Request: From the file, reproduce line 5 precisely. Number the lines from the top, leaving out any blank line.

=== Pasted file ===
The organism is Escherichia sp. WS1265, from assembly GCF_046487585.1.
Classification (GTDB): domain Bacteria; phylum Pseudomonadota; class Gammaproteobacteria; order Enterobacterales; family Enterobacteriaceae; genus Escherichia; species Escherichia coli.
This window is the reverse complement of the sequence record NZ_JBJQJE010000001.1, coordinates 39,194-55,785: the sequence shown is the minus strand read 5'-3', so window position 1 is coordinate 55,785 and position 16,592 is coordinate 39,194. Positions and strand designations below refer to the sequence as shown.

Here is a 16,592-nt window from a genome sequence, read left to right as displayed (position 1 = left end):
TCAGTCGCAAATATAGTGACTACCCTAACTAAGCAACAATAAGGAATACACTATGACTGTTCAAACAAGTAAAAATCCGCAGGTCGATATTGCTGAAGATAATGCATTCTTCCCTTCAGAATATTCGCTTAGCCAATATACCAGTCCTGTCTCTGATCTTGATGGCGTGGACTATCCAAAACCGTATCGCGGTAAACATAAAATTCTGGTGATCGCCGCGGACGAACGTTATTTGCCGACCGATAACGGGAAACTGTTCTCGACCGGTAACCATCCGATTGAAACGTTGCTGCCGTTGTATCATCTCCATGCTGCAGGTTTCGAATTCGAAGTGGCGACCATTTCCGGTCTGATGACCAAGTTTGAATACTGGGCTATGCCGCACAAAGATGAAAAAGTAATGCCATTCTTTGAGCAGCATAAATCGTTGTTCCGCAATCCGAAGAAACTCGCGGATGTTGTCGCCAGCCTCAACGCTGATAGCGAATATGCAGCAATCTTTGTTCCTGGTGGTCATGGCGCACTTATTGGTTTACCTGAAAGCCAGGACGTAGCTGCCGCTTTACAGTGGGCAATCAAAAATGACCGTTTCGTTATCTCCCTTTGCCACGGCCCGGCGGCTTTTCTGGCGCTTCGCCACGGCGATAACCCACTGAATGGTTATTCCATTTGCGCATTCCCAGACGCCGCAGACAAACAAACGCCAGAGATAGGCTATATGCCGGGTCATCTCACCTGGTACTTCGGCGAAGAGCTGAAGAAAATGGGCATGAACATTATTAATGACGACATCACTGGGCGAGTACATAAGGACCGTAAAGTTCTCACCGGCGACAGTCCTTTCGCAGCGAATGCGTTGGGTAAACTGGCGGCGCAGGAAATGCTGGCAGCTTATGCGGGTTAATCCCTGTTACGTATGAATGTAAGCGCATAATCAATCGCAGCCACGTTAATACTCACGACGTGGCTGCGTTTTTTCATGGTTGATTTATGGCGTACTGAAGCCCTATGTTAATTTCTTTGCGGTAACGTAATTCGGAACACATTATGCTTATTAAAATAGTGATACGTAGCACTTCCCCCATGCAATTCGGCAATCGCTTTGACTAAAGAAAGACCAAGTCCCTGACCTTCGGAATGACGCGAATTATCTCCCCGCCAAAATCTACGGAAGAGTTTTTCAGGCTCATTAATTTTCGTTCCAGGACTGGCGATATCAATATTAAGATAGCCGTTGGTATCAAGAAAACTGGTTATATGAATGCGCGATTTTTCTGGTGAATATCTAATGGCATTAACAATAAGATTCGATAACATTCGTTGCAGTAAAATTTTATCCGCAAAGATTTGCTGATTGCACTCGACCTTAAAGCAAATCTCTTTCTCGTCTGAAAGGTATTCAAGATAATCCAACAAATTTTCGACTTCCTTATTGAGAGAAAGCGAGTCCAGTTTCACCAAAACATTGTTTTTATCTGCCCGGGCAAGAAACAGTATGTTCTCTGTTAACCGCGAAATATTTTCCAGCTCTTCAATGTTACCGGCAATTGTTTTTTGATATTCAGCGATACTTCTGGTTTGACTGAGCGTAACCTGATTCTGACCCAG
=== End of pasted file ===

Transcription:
TCAGTCGCAAATATAGTGACTACCCTAACTAAGCAACAATAAGGAATACACTATGACTGTTCAAACAAGTAAAAATCCGCAGGTCGATATTGCTGAAGATAATGCATTCTTCCCTTCAGAATATTCGCTTAGCCAATATACCAGTCCTGTCTCTGATCTTGATGGCGTGGACTATCCAAAACCGTATCGCGGTAAACATAAAATTCTGGTGATCGCCGCGGACGAACGTTATTTGCCGACCGATAACGGGAAACTGTTCTCGACCGGTAACCATCCGATTGAAACGTTGCTGCCGTTGTATCATCTCCATGCTGCAGGTTTCGAATTCGAAGTGGCGACCATTTCCGGTCTGATGACCAAGTTTGAATACTGGGCTATGCCGCACAAAGATGAAAAAGTAATGCCATTCTTTGAGCAGCATAAATCGTTGTTCCGCAATCCGAAGAAACTCGCGGATGTTGTCGCCAGCCTCAACGCTGATAGCGAATATGCAGCAATCTTTGTTCCTGGTGGTCATGGCGCACTTATTGGTTTACCTGAAAGCCAGGACGTAGCTGCCGCTTTACAGTGGGCAATCAAAAATGACCGTTTCGTTATCTCCCTTTGCCACGGCCCGGCGGCTTTTCTGGCGCTTCGCCACGGCGATAACCCACTGAATGGTTATTCCATTTGCGCATTCCCAGACGCCGCAGACAAACAAACGCCAGAGATAGGCTATATGCCGGGTCATCTCACCTGGTACTTCGGCGAAGAGCTGAAGAAAATGGGCATGAACATTATTAATGACGACATCACTGGGCGAGTACATAAGGACCGTAAAGTTCTCACCGGCGACAGTCCTTTCGCAGCGAATGCGTTGGGTAAACTGGCGGCGCAGGAAATGCTGGCAGCTTATGCGGGTTAATCCCTGTTACGTATGAATGTAAGCGCATAATCAATCGCAGCCACGTTAATACTCACGACGTGGCTGCGTTTTTTCATGGTTGATTTATGGCGTACTGAAGCCCTATGTTAATTTCTTTGCGGTAACGTAATTCGGAACACATTATGCTTATTAAAATAGTGATACGTAGCACTTCCCCCATGCAATTCGGCAATCGCTTTGACTAAAGAAAGACCAAGTCCCTGACCTTCGGAATGACGCGAATTATCTCCCCGCCAAAATCTACGGAAGAGTTTTTCAGGCTCATTAATTTTCGTTCCAGGACTGGCGATATCAATATTAAGATAGCCGTTGGTATCAAGAAAACTGGTTATATGAATGCGCGATTTTTCTGGTGAATATCTAATGGCATTAACAATAAGATTCGATAACATTCGTTGCAGTAAAATTTTATCCGCAAAGATTTGCTGATTGCACTCGACCTTAAAGCAAATCTCTTTCTCGTCTGAAAGGTATTCAAGATAATCCAACAAATTTTCGACTTCCTTATTGAGAGAAAGCGAGTCCAGTTTCACCAAAACATTGTTTTTATCTGCCCGGGCAAGAAACAGTATGTTCTCTGTTAACCGCGAAATATTTTCCAGCTCTTCAATGTTACCGGCAATTGTTTTTTGATATTCAGCGATACTTCTGGTTTGACTGAGCGTAACCTGATTCTGACCCAG